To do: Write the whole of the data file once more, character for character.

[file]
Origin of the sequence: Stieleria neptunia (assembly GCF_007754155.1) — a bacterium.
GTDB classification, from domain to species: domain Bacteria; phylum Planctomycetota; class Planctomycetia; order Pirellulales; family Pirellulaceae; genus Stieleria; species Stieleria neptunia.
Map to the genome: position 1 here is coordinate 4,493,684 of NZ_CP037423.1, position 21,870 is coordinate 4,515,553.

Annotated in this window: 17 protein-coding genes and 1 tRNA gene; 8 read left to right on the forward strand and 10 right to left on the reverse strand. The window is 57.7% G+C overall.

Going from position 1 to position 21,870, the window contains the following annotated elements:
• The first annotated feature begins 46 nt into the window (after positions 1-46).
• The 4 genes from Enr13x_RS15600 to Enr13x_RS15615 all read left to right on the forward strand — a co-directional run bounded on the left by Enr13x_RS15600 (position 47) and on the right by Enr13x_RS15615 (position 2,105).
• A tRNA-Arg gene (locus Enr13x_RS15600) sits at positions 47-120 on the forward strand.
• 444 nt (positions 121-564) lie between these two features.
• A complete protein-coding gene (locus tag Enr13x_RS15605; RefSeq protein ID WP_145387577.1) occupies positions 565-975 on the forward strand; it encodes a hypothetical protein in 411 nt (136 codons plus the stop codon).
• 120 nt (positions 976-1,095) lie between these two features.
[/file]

Origin of the sequence: Stieleria neptunia (assembly GCF_007754155.1) — a bacterium.
GTDB classification, from domain to species: domain Bacteria; phylum Planctomycetota; class Planctomycetia; order Pirellulales; family Pirellulaceae; genus Stieleria; species Stieleria neptunia.
Map to the genome: position 1 here is coordinate 4,493,684 of NZ_CP037423.1, position 21,870 is coordinate 4,515,553.

Annotated in this window: 17 protein-coding genes and 1 tRNA gene; 8 read left to right on the forward strand and 10 right to left on the reverse strand. The window is 57.7% G+C overall.

Going from position 1 to position 21,870, the window contains the following annotated elements:
• The first annotated feature begins 46 nt into the window (after positions 1-46).
• The 4 genes from Enr13x_RS15600 to Enr13x_RS15615 all read left to right on the forward strand — a co-directional run bounded on the left by Enr13x_RS15600 (position 47) and on the right by Enr13x_RS15615 (position 2,105).
• A tRNA-Arg gene (locus Enr13x_RS15600) sits at positions 47-120 on the forward strand.
• 444 nt (positions 121-564) lie between these two features.
• A complete protein-coding gene (locus tag Enr13x_RS15605; RefSeq protein ID WP_145387577.1) occupies positions 565-975 on the forward strand; it encodes a hypothetical protein in 411 nt (136 codons plus the stop codon).
• 120 nt (positions 976-1,095) lie between these two features.